Tracing such leads has enabled researchers to unearth significant caches of material. Other sources can be found in the files of organisations such as the Irish Records Commission, which was set up in the 19th century to transcribe ancient records. Its printed transcripts ended up in the US and other countries.
The Royal Irish Academy, which supports research in Ireland, has 45 volumes of manuscripts. One of the major contributors to the project will be the UK’s National Archives. It holds an extensive collection relating to the governance of Ireland from 1200 onwards, says Neil Johnson, the principal records specialist on Ireland.
“Orders and responses on a vast range of business crossed the Irish Sea because the Exchequer of Ireland was required to account for its time and present receipts for audit at Whitehall,” he says. “In the modern period, correspondence, legal records and notes issued by the crown existed alongside the records of the Irish treasurer.”
As the complexity and scope of the British government in Ireland expanded, so did the administrative and bureaucratic communications. The holdings at the UK’s National Archives include original correspondence, clerical copies of letters and accounts, as well as grants, petitions and commissions of office.
A good example is the letters patent, the standard means of communicating royal business, which contain grants of land and money, appointments to office, pensions, pardons, power of attorney, treaties, proclamations and letters of safe conduct.
“Beyond 2022 has provided the impetus to look again at the collections and to try to unearth poorly catalogued or previously unknown material,” says Johnson. “We have had a considerable amount of goodwill, and lots of colleagues in other libraries and archives are interested. But it takes time to identify everything – it’s a daunting task.”
Another pioneering aspect of the project is the restoration of damaged records, as not everything was destroyed by the fire. Some 272 boxes of material, which were gathered by staff in the aftermath of the blaze, were retrieved and locked away ready for the moment when their singed innards could be restored.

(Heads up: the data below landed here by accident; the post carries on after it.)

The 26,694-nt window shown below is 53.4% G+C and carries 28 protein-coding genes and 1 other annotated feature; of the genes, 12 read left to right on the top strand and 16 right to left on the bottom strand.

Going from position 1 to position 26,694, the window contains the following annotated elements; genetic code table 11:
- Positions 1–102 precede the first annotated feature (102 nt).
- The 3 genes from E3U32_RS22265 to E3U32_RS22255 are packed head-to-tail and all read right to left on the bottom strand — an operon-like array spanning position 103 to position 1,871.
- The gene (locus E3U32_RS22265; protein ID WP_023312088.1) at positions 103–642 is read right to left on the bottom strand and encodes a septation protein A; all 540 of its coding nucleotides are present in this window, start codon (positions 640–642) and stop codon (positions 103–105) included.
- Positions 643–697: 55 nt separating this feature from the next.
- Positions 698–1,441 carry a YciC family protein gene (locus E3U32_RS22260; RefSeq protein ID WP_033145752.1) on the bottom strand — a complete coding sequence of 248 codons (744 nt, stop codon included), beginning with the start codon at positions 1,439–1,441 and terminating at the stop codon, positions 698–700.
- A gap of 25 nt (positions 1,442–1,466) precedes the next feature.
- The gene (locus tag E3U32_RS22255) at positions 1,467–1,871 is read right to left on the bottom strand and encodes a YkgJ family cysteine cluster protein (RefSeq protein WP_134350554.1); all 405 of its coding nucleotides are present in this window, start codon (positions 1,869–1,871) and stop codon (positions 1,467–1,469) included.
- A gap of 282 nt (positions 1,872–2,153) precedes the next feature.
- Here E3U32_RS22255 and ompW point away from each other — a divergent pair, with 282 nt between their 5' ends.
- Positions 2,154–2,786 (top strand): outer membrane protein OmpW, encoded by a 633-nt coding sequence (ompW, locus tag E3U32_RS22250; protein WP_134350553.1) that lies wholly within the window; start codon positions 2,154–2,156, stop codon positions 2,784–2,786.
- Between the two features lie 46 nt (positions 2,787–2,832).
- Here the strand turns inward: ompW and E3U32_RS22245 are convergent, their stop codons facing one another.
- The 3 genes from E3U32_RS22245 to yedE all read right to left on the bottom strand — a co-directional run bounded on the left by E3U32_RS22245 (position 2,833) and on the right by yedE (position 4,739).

The National Archives of Ireland, with the support of the Irish Manuscripts Commission, sponsored a conservation project to look at these parcels of “salved” material, which had remained hidden for nearly a century.
The survey identified the parcels’ contents and quantified the condition and historical significance of the documents, some of which date back to the 14th and 15th centuries.
Subsequent cleaning, humidification and flattening have stabilised the material, which “was baked rather than burnt”, says Wallace. Thanks to techniques being used for the first time, many of these will be restored and will take their place on the virtual shelves.
By the June 2022 launch date, all of this material will feature on a website offering a virtual-reality reconstruction of the destroyed building, recreated from original architectural plans and photographs. It’s been designed with maximum wow factor, according to Beyond 2022’s computer engineers. Visitors will be able to wander around the spectacular six-storey archive with its arcade of 30-foot-tall windows, expansive glass ceiling and intricate ornamental ironwork.
Browsing the virtual shelves, they will be able to link to substitute or surviving records held by archives and libraries around the world. Using a common online platform, users will have at their fingertips 50 million words of searchable material, ranging from basic descriptions to fully restored records.
“It’s important to us that all this will be free to the end user – accessible at all levels from school pupils to professional researchers,” says Wallace. “We are expecting a major public response akin to that when the 1901 census records were released online. There was huge public enthusiasm. If we get anything like that, we will be happy.”
So, what has the impact of the Covid-19 crisis been on the project? “We have been quite lucky as our project exists mainly in the digital environment,” Wallace says. “In the scoping phase in 2016-19 we had amassed a large volume of materials and many leads for archival detective work, so all this could be worked on remotely. Our computer science team has been developing a complex database, so the many meetings, trials and adjustments for this key task can also go ahead online.”
Wallace says that the project recently recruited two medieval records specialists who are based in London and Dublin. As these records have already been digitised, they were able to immediately begin work on transcribing and translating collection. Two archival discovery postdoctoral fellows also started work recently and have been joining the inevitable Zoom meetings and getting on with scoping work.
“To date, work has progressed quite fast during the lockdown,” Wallace says. “In the ‘new normal’ it may be that online research is even more important as an option, so we see Beyond 2022 contributing to that trend, which was already an established part of most researchers’ lives.”
Patrick Kelly is a freelance journalist